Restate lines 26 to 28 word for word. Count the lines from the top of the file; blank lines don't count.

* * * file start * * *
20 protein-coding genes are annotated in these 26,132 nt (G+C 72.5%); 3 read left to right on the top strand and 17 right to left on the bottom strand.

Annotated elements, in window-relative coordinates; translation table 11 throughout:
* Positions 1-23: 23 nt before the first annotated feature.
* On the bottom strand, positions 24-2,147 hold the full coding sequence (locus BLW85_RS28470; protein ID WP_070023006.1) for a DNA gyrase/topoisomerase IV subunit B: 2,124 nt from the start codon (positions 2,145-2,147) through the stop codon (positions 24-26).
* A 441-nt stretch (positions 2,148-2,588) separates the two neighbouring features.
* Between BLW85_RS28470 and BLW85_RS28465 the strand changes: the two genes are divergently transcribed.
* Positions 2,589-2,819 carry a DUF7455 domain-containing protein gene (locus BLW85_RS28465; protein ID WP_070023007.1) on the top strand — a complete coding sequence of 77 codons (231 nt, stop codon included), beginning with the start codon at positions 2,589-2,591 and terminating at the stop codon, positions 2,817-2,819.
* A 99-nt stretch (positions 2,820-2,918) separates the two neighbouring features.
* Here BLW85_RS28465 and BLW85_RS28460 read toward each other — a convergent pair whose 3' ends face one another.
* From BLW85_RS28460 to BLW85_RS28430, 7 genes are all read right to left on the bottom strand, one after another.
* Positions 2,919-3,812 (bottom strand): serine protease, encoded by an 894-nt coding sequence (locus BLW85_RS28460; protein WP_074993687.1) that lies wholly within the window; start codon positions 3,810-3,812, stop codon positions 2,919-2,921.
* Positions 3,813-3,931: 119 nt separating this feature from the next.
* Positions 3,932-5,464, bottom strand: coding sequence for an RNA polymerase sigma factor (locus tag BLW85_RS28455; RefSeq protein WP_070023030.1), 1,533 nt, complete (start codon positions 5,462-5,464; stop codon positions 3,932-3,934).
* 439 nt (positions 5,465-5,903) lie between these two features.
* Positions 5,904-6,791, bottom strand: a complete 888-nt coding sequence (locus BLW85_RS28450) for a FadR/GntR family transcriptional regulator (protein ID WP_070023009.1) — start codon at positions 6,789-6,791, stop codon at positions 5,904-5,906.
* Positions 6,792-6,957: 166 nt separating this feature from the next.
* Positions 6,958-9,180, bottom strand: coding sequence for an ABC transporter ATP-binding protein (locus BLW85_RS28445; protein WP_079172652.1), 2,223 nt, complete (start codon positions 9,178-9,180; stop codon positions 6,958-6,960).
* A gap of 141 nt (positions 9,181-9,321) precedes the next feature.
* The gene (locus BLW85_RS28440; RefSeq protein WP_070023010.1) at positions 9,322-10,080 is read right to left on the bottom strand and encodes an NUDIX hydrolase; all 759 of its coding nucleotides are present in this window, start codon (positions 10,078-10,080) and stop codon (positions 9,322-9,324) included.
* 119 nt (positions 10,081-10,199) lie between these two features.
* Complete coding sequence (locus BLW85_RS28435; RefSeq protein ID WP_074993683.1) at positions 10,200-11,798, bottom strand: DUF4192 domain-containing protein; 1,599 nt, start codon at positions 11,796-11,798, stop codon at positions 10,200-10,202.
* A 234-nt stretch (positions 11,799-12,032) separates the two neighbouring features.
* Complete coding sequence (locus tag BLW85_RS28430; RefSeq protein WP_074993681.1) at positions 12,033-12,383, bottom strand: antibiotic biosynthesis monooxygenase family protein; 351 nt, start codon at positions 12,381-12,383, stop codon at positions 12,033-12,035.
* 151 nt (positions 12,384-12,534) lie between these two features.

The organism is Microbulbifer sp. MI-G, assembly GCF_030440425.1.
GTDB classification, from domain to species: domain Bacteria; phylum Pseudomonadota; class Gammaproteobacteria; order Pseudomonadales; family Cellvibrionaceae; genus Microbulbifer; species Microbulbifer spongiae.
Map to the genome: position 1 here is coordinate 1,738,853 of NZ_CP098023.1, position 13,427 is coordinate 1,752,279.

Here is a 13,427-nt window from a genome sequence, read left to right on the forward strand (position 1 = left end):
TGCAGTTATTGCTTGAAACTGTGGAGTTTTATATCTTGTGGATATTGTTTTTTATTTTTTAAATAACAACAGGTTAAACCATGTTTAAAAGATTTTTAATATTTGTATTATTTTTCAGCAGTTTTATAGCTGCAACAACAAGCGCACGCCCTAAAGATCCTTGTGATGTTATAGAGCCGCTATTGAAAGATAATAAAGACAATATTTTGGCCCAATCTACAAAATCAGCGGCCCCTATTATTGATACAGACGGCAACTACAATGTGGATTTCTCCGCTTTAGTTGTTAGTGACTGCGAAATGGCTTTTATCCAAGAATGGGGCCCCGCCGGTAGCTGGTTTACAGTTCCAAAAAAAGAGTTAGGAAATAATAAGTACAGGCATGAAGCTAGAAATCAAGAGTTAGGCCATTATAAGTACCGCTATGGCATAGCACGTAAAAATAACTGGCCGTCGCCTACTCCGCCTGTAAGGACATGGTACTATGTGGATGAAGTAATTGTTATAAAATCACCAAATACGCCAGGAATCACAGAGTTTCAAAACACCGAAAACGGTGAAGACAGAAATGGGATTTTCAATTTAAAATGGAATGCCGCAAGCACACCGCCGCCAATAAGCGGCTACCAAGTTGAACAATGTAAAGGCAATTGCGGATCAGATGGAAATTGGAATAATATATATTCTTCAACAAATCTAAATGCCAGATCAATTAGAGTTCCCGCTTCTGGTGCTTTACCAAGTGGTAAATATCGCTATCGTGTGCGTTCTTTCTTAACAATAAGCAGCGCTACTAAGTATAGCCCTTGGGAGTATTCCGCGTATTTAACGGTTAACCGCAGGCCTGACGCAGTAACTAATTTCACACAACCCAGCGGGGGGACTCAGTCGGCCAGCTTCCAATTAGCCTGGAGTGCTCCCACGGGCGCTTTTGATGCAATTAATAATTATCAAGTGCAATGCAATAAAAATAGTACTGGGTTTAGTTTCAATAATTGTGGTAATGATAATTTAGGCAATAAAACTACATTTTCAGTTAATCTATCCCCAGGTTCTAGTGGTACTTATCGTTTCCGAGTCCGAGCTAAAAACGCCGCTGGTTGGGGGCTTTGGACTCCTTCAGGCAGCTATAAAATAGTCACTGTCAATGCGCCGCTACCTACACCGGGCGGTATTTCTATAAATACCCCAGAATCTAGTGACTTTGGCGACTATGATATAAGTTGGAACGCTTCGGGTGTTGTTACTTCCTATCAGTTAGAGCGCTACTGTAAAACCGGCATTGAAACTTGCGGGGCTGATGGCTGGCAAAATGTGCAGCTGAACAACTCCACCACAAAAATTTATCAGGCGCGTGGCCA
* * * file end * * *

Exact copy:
GTDB classification, from domain to species: domain Bacteria; phylum Pseudomonadota; class Gammaproteobacteria; order Pseudomonadales; family Cellvibrionaceae; genus Microbulbifer; species Microbulbifer spongiae.
Map to the genome: position 1 here is coordinate 1,738,853 of NZ_CP098023.1, position 13,427 is coordinate 1,752,279.

Here is a 13,427-nt window from a genome sequence, read left to right on the forward strand (position 1 = left end):